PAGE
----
Suppressing Irrelevant Information

Knowledge Activation or Inhibition?

Danielle McNamara, Mark A. McDaniel

Research output: Contribution to journalArticle

57 Citations (Scopus)

Abstract

In 3 experiments, the authors examined the role of knowledge activation in the suppression of contextually irrelevant meanings for ambiguous homographs. In Experiments 1 and 2, participants with greater baseball knowledge, regardless of reading skill, more quickly suppressed the irrelevant meaning of ambiguous words in baseball-related, but not general-topic, sentences. Experiment 3 demonstrated that participants with greater general knowledge, regardless of reading skill, more quickly suppressed the irrelevant meaning of the ambiguous words in general-topic sentences. As predicted by D. S. McNamara's (1997) knowledge-based account of suppression, ambiguity effects are influenced by greater activation of knowledge related to the intended meaning of the homograph. These results challenge inhibition (e.g., M. A. Gernsbacher, K. R. Varner, & M. Faust, 1990) as the sole mechanism responsible for the suppression of irrelevant information.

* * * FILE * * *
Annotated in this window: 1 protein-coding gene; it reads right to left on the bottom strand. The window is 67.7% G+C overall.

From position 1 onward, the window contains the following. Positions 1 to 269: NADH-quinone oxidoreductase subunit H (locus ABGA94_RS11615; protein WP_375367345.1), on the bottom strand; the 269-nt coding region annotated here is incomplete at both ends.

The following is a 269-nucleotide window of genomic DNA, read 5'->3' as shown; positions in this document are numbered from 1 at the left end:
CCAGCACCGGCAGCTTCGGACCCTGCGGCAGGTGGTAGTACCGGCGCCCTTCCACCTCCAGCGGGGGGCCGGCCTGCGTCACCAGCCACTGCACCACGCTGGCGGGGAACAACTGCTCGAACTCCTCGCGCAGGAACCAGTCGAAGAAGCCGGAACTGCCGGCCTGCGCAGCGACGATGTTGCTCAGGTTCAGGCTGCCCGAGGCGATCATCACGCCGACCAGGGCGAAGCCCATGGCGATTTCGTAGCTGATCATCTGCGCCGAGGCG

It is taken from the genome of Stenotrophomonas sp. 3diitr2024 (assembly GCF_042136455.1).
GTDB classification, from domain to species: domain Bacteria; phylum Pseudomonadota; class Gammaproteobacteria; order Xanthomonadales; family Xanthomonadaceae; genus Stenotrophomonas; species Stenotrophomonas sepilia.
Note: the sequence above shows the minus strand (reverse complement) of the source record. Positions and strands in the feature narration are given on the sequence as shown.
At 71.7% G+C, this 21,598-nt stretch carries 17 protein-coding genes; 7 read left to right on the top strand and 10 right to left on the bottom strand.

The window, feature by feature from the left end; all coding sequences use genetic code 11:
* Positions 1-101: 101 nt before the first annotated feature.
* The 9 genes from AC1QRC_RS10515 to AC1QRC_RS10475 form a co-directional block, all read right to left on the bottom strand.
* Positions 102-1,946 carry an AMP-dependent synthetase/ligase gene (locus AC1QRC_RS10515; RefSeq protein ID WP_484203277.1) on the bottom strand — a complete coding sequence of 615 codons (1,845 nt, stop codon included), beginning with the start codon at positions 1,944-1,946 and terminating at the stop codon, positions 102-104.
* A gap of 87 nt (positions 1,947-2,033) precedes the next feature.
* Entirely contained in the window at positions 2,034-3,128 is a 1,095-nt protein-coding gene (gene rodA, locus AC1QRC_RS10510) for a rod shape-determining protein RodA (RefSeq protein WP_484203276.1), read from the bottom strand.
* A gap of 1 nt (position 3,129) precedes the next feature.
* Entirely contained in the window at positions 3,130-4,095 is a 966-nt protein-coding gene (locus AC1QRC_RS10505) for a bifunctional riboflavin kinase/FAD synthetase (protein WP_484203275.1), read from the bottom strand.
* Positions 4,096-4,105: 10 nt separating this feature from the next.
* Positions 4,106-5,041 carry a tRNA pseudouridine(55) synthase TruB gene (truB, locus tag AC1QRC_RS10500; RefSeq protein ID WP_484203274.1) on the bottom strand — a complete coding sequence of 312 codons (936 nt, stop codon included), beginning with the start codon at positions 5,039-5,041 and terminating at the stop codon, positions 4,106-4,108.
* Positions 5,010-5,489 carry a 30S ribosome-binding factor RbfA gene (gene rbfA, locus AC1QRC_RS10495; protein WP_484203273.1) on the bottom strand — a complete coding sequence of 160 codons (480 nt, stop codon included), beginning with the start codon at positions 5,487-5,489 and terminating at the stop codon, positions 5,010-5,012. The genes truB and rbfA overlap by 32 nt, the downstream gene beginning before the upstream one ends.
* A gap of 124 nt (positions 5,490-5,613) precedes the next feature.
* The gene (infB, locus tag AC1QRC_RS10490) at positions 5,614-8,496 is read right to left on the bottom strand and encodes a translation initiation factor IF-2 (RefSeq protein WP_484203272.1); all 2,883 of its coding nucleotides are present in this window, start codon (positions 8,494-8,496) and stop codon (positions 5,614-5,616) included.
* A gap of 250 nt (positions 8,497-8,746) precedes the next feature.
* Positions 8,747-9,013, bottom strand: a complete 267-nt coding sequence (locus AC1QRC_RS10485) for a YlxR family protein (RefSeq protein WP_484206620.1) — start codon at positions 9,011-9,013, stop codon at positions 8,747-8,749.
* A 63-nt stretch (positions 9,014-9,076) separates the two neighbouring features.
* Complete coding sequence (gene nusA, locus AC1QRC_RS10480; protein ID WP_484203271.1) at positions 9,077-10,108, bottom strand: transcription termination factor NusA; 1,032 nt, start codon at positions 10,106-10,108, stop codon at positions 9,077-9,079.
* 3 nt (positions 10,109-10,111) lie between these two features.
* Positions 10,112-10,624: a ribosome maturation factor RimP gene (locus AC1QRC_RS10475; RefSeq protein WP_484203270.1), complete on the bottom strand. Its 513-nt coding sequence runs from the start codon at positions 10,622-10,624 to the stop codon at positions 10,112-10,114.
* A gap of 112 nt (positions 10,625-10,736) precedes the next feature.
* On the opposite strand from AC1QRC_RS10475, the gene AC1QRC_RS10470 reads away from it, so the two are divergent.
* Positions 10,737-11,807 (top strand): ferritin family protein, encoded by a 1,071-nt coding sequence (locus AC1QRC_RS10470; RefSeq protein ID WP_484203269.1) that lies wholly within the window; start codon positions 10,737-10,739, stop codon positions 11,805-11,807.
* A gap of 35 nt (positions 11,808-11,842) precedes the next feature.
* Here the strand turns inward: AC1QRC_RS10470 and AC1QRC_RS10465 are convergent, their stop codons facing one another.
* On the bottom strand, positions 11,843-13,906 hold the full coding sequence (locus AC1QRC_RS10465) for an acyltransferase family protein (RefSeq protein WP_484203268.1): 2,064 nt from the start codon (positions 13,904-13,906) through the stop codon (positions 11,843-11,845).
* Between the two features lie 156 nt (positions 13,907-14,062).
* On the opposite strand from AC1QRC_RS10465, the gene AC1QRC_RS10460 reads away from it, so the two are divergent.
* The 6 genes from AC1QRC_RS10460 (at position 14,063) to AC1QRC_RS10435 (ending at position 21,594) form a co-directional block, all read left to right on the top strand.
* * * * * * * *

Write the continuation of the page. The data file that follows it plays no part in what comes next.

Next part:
Original languageEnglish (US)
Pages (from-to)465-482
Number of pages18
JournalJournal of Experimental Psychology: Learning Memory and Cognition
Volume30
Issue number2
DOIs
StatePublished - Mar 2004
Externally publishedYes

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Baseball
activation
Reading
suppression
experiment
Activation
knowledge
Suppression
Experiment
Homographs
Reading Skills
Topic Sentences

ASJC Scopus subject areas

  • Psychology(all)

Cite this

Suppressing Irrelevant Information : Knowledge Activation or Inhibition? / McNamara, Danielle; McDaniel, Mark A.

In: Journal of Experimental Psychology: Learning Memory and Cognition, Vol. 30, No. 2, 03.2004, p. 465-482.

Research output: Contribution to journalArticle

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